World’s hottest year puts pressure on governments

Posted on 20 Jan 2016 in

Responding to the confirmation from the UK Met Office, NASA and the United States National Oceanic and Atmospheric Administration that the global mean surface temperature in 2015 was the highest since records began in the 19th century, Bob Ward, policy and communications director at the Grantham Research Institute on Climate Change and the Environment at London School of Economics and Political Science, said:

“This shows that there is no room for complacency about climate change following the historic Paris Agreement last month. This announcement should put pressure on governments to urgently implement their commitments to act against climate change, and to increase the strength of their planned cuts in annual emissions of greenhouse gases. Even though last year’s global mean surface temperature was elevated by El Niño, the underlying warming trend is undeniable. Global warming is turning hot years into record-breaking years. The global mean surface temperature last year was more than 1 centigrade degree above its late 19th century level, which means we are already more than halfway towards the upper threshold set in the Paris Agreement of limiting warming to well below 2 centigrade degrees, and to no more than 1.5 degrees if possible. This warming is already affecting the climate around the world, including dangerous shifts in extreme weather events. For instance, the UK is becoming both warmer and wetter and has just experienced flooding due to record-breaking winter rainfall for the second time in three years. Those who claim that climate change is either not happening, or is not dangerous, have been conclusively proven wrong by the meteorological evidence around the world.”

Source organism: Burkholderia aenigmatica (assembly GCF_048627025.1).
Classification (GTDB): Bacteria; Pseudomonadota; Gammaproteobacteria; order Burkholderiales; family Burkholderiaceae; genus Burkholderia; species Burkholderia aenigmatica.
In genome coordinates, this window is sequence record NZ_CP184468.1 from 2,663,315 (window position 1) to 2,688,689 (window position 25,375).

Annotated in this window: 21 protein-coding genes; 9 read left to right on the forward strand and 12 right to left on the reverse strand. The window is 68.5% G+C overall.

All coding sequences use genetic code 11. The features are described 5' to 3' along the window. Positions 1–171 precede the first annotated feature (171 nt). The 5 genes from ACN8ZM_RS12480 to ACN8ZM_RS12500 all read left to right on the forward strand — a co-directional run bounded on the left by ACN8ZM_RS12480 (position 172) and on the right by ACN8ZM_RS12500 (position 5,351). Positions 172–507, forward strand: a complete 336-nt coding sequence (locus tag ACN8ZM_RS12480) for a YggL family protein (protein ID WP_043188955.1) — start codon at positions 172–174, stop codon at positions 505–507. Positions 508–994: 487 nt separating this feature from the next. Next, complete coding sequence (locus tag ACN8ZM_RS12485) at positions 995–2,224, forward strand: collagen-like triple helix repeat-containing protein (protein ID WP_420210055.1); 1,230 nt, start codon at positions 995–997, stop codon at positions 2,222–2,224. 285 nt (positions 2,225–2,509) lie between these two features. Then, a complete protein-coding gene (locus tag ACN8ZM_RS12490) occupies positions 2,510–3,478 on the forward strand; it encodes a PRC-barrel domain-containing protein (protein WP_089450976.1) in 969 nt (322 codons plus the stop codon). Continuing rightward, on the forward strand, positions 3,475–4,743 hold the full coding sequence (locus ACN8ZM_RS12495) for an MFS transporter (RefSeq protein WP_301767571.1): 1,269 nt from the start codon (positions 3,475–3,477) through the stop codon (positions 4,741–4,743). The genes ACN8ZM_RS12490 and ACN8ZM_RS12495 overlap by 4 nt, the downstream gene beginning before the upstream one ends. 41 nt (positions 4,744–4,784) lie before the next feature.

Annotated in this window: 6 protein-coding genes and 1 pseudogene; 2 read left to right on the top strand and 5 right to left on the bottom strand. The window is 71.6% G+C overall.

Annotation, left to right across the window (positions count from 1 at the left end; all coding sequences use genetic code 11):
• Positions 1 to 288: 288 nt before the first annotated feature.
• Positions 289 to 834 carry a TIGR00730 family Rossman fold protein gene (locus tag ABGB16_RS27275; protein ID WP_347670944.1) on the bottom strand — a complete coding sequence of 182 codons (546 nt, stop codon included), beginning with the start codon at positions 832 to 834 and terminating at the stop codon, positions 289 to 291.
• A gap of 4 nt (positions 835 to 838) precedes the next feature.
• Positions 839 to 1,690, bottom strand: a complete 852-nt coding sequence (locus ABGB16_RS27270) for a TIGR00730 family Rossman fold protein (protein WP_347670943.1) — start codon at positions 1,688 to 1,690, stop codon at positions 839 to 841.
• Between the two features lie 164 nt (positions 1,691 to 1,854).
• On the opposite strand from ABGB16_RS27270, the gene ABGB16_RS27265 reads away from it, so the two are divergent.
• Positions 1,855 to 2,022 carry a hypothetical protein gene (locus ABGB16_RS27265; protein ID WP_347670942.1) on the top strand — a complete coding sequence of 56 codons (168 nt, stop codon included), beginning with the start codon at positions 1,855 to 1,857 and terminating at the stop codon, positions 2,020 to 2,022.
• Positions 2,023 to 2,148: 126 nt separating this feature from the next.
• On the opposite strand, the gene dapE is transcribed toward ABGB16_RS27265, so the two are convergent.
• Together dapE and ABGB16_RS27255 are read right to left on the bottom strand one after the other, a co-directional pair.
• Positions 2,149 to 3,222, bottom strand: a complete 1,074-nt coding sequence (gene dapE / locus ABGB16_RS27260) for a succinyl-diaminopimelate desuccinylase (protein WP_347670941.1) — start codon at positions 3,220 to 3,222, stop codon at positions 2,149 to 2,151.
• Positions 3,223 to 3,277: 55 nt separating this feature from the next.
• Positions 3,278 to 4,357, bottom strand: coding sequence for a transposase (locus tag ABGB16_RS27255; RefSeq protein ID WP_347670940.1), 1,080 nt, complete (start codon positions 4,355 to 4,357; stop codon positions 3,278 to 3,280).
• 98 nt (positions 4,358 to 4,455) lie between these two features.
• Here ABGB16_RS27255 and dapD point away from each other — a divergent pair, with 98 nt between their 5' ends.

For more information about this media release, please contact Ben Parfitt b.parfitt@lse.ac.uk, or Bob Ward r.e.ward@lse.ac.uk.

 

NOTES FOR EDITORS

  1. The ESRC Centre for Climate Change Economics and Policy (https://www.cccep.ac.uk/) is hosted by the University of Leeds and the London School of Economics and Political Science. It is funded by the UK Economic and Social Research Council (http://www.esrc.ac.uk/). The Centre’s mission is to advance public and private action on climate change through rigorous, innovative research.
  2. The Grantham Research Institute on Climate Change and the Environment (http://www.lse.ac.uk/grantham) was launched at the London School of Economics and Political Science in October 2008. It is funded by The Grantham Foundation for the Protection of the Environment (http://www.granthamfoundation.org/).